Cognitive Behavior Therapy
Therapy which combines both cognitive and
behavioral principles and methods in a shortterm treatment approach
Similarities with REBT & Behavior
Make use of homework
Require explicit identification of problems
RELATIONSHIP OF BEHAVIOR TO
Automatic thoughts(situation specific)
Reactions (emotional, physiological,
CT AND GROUP THERAPY
Therapist may take a directing role, not in the sense of
telling group members what to do but in the sense of
organizing the group
Group members collaborate with the therapist to suggest
new ways of thinking and new behaviours to try out.
Cognitive therapists conduct group standing and writing
notes on a black board.
Particularly in the beginning, the therapist takes
responsibility for teaching new ways of thinking about
These are thoughts that come rapidly, automatically and involuntarily to mind. It
operates simultaneously with the more obvious, surface level of thinking.
Underlying Beliefs/Intermediate Beliefs
These are the often unarticulated beliefs that guide our everyday behaviour, set
our standards and values, and establish our rules for living.
Underlying assumptions are often identified by their ‘if … then’ or ‘unless … then’
construction (for example, ‘If not I’m respected by others then I can never have
self-respect’). Rules are often expressed in ‘should’ and ‘must’ statements (‘I must
never show any weaknesses’; ‘I should always be there for my friends when they
ORGANIZATION OF THINKING
Core beliefs are usually formed through early
learning experiences and become
instrumental in shaping our outlook.
The most central or core beliefs are
understandings that are so fundamental and
deep that people often do not articulate the
core belief, even to themselves. These ideas
are regarded by the person as absolute truths,
just the way things "are.”
Core beliefs can also be recently acquired,
such as by experiencing a traumatic incident
COMMON INFORMATIONPROCESSING DISTORTION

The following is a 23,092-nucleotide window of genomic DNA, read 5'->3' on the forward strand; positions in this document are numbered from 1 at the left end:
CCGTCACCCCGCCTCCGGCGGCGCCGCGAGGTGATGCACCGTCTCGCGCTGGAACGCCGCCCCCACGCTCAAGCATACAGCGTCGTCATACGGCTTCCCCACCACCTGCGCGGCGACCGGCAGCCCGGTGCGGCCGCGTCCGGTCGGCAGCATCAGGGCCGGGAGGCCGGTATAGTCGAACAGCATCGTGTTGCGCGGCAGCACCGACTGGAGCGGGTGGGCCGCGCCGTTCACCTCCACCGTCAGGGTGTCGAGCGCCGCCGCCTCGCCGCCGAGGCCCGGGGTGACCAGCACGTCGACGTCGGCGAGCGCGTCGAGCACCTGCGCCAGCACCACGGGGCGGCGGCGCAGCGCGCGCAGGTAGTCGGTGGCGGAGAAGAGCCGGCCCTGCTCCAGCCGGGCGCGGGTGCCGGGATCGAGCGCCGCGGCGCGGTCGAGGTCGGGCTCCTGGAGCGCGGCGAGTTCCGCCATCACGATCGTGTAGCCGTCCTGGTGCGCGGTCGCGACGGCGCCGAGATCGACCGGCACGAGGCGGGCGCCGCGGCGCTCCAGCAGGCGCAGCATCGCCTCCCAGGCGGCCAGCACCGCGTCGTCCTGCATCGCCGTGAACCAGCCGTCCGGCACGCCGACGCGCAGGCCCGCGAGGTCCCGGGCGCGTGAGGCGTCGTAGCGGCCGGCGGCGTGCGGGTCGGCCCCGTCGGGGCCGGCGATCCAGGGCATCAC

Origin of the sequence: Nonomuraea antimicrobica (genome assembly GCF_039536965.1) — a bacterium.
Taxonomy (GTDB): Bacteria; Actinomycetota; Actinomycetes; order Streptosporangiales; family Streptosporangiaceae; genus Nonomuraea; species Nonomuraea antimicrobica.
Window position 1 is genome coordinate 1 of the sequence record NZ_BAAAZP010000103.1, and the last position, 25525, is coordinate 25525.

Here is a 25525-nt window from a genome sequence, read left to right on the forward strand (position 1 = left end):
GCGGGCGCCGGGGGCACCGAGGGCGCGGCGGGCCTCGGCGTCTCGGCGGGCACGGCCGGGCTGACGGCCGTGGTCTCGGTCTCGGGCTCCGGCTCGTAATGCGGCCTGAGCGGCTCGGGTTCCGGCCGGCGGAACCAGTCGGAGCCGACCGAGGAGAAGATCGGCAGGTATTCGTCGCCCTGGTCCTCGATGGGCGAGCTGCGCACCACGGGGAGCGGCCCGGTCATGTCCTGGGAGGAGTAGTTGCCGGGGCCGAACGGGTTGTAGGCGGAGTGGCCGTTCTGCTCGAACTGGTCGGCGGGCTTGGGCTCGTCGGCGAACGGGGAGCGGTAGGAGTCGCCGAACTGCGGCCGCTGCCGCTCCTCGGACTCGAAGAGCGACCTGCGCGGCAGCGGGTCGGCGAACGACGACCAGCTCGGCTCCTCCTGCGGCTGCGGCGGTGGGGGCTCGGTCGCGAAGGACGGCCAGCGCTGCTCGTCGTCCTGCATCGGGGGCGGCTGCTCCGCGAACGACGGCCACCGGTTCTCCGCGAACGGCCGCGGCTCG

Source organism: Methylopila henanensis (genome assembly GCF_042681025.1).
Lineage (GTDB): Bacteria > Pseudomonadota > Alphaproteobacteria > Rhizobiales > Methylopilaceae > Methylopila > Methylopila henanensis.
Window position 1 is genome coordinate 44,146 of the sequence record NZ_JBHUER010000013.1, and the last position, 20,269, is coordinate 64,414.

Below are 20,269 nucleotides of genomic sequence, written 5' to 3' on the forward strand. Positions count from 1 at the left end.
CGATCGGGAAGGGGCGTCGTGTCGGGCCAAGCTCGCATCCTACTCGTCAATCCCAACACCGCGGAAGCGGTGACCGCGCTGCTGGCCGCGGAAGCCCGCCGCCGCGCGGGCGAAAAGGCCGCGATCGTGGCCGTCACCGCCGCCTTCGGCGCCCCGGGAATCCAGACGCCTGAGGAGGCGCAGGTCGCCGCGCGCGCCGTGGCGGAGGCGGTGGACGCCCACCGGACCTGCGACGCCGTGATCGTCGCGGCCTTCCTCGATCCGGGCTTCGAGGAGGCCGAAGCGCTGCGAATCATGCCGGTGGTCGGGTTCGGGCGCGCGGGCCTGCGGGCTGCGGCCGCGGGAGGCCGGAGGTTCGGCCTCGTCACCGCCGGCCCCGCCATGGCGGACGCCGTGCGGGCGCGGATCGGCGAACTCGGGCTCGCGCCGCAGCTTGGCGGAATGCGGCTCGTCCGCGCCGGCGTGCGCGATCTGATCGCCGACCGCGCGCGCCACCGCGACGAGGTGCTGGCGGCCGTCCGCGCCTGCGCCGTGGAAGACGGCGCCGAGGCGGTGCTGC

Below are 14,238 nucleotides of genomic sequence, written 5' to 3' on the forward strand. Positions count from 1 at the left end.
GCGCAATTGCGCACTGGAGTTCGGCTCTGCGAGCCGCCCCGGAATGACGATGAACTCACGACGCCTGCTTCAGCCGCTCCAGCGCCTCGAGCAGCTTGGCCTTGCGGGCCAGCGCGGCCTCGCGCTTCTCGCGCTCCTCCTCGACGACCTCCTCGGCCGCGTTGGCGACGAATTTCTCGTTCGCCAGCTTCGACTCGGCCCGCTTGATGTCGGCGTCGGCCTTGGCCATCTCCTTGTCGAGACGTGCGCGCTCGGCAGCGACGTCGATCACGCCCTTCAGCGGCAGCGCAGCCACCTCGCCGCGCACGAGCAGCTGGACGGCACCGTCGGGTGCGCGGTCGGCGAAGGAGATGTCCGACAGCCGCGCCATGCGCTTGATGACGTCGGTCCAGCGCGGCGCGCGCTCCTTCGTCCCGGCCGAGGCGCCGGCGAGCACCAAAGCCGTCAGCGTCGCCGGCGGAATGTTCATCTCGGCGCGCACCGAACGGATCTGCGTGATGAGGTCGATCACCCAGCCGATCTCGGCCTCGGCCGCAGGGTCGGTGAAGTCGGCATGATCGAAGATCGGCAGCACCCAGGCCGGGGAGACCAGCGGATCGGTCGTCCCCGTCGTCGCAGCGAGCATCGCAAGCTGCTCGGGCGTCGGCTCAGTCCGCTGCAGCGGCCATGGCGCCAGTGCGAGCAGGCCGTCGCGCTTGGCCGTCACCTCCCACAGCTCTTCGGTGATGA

1. Arbitrary Inference : This distortion is akin to jumping
to conclusions wherein the person concludes without any
supporting or relevant evidence that the worst possible
outcome will happen.
2. Selective Abstraction : In this distortion, most relevant
information about a situation is ignored while one minor
detail provides the basis for a negative conclusion.
3. Personalization : This distortion is sometimes referred
to as self-referencing. Victims of this distortion take
4. Dichotomous or Polarized Thinking : This distorted
thinking style is common among clients with borderline or
narcissistic personality traits. People and situations are
usually evaluated as black or white, good or bad.
COMMON INFORMATIONPROCESSING DISTORTION
5. Labeling and Mislabeling : All humans use labels to
describe themselves and others. Unfortunately,
sometimes people hang onto inaccurate or maladaptive
labels, despite their lack of utility.
6. Magnification and Minimization : This distortion is also
referred to as overestimation and underestimation. It
occurs when a client makes a mountain out of a molehill
(and vice versa).
7. Overgeneralization : This distortion occurs when an
individual generalizes and comes to a strong
conclusion on the basis of a single or small number of
incidents. Obviously, when overgeneralization occurs,
the conclusion may be unwarranted.
JUST A THOUGHT…
Once upon a time there was a man who was
very afraid of snakes. He went for out for
a walk in the twilight hours and his face
brushed past a rope that was hanging
from a tree. He died of shock.
Who killed the man? Could it be a rope? But
a rope is harmless! Could it be a snake?
But there was none?
Beck, A. T., & Alford, B. A. (1997). The Integrative Power of Cognitive
Therapy. The Guilford Press. New York.
Corey, Gerald (2009). Theory and Practice of Counseling and
Psychotherapy. Thomson Brooks/Cole. USA.
Flanagan, J. S., & Flanagan, R. S. (2004). Counseling and
Psychotherapy Theories in Context and Practice. John Wiley &
Sons, Inc. New Jersey.